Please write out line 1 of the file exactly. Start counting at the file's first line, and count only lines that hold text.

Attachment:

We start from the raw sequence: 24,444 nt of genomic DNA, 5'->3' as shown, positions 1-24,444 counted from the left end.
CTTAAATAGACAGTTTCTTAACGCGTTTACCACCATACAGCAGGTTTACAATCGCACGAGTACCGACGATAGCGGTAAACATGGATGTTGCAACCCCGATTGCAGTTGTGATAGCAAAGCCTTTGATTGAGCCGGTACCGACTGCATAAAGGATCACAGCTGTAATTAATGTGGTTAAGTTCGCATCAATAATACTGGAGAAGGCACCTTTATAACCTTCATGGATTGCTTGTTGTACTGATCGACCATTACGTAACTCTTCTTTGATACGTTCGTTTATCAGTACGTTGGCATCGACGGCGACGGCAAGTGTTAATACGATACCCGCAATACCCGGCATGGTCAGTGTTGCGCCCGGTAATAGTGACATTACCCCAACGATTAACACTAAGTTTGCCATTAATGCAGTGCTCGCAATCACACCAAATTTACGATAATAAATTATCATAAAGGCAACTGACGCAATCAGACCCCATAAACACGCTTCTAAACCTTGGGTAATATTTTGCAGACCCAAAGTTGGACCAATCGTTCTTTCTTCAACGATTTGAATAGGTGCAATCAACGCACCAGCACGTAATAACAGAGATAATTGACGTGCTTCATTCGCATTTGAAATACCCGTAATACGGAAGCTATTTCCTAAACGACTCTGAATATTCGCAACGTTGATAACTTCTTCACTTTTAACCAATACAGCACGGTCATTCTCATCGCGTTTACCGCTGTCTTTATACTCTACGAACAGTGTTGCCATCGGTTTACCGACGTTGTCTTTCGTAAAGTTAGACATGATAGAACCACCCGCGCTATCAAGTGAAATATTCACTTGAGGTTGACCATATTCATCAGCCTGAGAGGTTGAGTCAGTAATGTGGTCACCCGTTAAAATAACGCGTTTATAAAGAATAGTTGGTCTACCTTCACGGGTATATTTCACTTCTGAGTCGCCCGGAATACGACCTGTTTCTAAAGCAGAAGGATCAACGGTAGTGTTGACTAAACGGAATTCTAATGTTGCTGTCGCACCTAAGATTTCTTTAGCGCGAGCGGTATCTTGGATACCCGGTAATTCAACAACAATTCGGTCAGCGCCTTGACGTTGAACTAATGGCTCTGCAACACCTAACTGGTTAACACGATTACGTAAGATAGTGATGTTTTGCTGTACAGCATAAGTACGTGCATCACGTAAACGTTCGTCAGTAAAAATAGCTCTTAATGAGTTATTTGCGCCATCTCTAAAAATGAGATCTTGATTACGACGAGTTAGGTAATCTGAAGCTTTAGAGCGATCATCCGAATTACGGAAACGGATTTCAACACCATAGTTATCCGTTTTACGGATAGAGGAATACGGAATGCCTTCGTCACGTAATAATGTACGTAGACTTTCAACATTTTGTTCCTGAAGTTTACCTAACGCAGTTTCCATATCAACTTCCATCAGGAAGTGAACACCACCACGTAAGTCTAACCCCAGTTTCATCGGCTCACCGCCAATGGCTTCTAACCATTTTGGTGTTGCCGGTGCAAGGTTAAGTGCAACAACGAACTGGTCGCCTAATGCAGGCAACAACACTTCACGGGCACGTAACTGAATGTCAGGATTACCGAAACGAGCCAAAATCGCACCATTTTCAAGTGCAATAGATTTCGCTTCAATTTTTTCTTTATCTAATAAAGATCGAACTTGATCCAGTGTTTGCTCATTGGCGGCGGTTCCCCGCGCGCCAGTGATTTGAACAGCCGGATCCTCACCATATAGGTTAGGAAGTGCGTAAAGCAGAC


We start from the raw sequence: 24,444 nt of genomic DNA, 5'->3' as shown, positions 1-24,444 counted from the left end.